Four things to consider if you’re thinking about equity release
5 min read
Equity release comes with pitfalls as well as benefits, so there’s a lot to think about. Here are four things to consider before you take the plunge.
Equity release is increasingly popular among older asset-rich, income-poor homeowners who want to access the value in their property.
With banks tightening their lending and affordability criteria, it can be difficult for retirees to remortgage in the usual way. But lifetime mortgages have stepped in to bridge the gap, as they allow borrowers to unlock some of the value of their home without repaying any interest until their house is sold when they die or go into care. They can use the proceeds of equity release to clear an existing mortgage, help a family member on to the housing ladder, or simply enjoy their retirement.
It sounds like a great solution, and it can be for some. If you’re thinking about equity release, here are four things to think about before you do.
The cost of equity release
Lifetime Mortgages are one of the most popular forms of equity release. One of the main issues is that a lifetime mortgage may not typically give you as good an interest rate as you would get on a standard remortgage. That’s because there’s more uncertainty for the lender who doesn’t know when they will be repaid, or whether property prices will fall before then.
According to Moneyfacts*, in September 2020, the average fixed rate on a lifetime mortgage was 4.21%. Check that the terms and conditions allow you to make repayments – some providers may charge an early repayment fee if repaying wasn’t part of your original agreement.
As with any mortgage, you may have to pay an arrangement fee, as well as a survey fee and solicitors’ fees. It’s a requirement that you take financial advice when thinking about equity release, and this may also cost you.
Can you repay the interest on your lifetime mortgage?
Think about whether you could repay some of the interest on a lifetime mortgage while you are alive, rather than allowing it to compound as this will significantly reduce the cost. Some providers will be more flexible than others on repayments, and some will impose limits on what you can repay each year, so check the small print.
Choosing a drawdown mortgage rather than a lump sum mortgage means you only take out what you need, and you only pay interest at the point you withdraw funds, so this could reduce the effect of interest compounding over time.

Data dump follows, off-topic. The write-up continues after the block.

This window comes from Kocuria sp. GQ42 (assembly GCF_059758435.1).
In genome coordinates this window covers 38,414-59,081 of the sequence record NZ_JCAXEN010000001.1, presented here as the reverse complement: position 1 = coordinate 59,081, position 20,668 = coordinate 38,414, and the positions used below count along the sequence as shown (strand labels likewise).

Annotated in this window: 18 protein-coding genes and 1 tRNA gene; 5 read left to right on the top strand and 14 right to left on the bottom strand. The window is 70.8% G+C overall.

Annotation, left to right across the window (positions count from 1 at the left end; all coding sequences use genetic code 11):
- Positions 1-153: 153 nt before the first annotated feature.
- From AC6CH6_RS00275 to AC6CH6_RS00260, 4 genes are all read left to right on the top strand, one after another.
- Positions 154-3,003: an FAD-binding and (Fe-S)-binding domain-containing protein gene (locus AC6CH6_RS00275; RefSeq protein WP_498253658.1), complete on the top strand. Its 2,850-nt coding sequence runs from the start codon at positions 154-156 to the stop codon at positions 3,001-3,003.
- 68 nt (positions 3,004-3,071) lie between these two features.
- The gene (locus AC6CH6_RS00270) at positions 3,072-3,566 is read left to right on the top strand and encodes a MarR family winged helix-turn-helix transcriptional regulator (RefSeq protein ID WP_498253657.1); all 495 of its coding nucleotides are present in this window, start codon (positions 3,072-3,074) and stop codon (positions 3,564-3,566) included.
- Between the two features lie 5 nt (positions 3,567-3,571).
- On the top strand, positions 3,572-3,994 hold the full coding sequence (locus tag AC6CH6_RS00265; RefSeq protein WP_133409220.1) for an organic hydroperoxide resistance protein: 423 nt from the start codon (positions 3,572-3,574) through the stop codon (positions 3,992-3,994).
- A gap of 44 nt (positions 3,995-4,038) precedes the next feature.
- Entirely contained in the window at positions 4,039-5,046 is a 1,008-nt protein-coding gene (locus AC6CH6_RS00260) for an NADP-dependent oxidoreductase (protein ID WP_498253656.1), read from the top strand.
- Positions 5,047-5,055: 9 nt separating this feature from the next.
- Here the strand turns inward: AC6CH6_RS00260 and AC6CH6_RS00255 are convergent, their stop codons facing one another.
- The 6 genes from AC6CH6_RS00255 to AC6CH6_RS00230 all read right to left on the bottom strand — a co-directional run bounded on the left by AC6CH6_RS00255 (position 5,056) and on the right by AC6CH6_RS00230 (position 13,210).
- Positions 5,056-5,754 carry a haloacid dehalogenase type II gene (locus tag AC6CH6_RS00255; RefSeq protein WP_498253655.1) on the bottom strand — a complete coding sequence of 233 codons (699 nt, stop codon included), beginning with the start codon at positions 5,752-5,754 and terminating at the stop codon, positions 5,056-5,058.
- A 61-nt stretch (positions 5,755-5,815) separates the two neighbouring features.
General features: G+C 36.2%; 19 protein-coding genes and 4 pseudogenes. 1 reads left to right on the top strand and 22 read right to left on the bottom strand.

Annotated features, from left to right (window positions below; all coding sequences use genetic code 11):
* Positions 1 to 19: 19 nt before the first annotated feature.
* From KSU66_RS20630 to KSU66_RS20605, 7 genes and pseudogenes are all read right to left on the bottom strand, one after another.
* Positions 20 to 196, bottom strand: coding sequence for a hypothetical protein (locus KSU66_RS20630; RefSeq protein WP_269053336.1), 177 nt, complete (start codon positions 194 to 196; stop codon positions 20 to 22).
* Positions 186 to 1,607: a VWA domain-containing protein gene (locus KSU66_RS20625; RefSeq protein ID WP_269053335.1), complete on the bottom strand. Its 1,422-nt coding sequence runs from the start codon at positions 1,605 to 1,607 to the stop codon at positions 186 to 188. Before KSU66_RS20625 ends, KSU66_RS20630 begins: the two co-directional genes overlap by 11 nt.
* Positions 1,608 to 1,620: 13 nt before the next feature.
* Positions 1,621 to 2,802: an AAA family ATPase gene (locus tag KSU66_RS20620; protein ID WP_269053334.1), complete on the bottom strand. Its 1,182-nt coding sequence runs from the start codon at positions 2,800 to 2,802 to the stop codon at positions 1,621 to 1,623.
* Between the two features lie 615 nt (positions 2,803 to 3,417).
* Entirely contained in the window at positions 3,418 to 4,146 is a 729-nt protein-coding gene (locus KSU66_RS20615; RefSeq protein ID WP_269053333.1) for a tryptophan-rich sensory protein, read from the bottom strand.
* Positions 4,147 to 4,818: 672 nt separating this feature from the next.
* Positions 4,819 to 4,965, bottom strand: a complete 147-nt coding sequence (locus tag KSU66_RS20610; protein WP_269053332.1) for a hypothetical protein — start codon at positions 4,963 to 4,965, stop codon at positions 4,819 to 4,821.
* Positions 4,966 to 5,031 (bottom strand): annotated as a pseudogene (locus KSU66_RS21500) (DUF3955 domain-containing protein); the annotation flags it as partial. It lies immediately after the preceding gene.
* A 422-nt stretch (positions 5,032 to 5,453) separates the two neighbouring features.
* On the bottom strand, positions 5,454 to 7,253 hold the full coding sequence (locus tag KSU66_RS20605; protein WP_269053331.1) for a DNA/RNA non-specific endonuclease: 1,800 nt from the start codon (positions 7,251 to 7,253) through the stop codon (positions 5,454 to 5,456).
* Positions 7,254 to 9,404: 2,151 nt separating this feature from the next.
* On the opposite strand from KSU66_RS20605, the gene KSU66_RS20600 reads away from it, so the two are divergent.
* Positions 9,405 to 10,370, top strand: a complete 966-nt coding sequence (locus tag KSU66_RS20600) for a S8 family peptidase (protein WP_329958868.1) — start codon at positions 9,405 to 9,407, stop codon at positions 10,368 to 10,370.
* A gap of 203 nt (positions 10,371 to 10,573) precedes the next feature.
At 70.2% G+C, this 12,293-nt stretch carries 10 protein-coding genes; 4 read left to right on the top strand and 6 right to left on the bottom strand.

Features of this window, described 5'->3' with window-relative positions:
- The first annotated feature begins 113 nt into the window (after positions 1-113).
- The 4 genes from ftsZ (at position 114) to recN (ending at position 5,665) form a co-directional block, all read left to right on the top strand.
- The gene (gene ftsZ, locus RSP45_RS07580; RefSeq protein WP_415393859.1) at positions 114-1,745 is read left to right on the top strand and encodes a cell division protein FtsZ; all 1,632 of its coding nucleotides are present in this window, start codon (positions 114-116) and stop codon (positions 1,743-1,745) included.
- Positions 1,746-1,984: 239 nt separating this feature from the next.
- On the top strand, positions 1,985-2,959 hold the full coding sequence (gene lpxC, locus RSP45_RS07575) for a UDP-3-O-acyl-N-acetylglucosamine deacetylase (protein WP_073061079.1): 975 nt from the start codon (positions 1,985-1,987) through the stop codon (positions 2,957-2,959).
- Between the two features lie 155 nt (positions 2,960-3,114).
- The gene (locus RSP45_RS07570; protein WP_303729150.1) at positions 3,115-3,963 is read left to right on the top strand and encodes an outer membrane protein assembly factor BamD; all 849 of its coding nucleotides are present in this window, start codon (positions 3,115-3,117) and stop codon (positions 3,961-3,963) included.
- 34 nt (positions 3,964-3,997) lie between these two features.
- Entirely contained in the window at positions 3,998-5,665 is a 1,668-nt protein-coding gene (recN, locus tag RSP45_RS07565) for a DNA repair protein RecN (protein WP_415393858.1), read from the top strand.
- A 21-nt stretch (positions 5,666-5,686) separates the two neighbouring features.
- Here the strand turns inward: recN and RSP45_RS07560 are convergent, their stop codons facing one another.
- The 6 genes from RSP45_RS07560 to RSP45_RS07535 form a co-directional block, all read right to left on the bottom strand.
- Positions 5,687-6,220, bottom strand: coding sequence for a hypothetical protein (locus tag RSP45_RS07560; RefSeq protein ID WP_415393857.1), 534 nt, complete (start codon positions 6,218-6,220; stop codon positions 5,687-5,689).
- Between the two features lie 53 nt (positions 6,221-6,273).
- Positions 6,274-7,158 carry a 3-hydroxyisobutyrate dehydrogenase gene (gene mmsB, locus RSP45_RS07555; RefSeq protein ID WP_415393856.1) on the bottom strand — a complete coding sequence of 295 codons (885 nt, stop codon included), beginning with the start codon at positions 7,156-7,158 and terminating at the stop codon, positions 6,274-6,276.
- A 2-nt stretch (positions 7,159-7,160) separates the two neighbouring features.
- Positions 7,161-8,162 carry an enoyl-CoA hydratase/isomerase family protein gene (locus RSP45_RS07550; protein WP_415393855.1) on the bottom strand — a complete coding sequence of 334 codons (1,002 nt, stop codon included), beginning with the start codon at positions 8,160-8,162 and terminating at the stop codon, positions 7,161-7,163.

Impact on your estate when you use equity release
The value of your estate will reduce when you use equity release, which means your beneficiaries will end up with a smaller inheritance. However, you can usually ring-fence part of your property value so you can still pass on some of it to your family.
Reputable equity release providers will offer a ‘no negative equity guarantee’. This means your beneficiaries won’t be responsible for any shortfall if the value of your home drops and there’s not enough left when it is sold to repay the full amount borrowed.
Tax and benefits of equity release
The money you receive from an equity release plan is tax free. However, there could be tax implications depending on what you do with the money. If you took a lump sum and put it into a non-ISA savings or investment account, you could be liable for tax on any interest earned. However, some people use equity release as a way to reduce their inheritance tax liabilities because they are taking money out of their estate while they are alive.
You could also use equity release cash to fund your pension, as pensions don’t form part of your estate and can be passed on without attracting inheritance tax. But bear in mind that, if you receive any means-tested benefits, these could be affected by the cash you get from equity release.
Equity release can be an expensive and risky strategy if you don’t know what you’re doing. And, if you change your mind, it can be difficult to unravel. So, make sure you go in with your eyes open, take your time and, overall, take advice from an independent adviser to avoid costly mistakes.
Hannah Smith is a freelance financial journalist with a background in the trade press. She writes about personal finance, asset management and business for titles including Money Observer, Shares, FE Trustnet and MoneyWeek.
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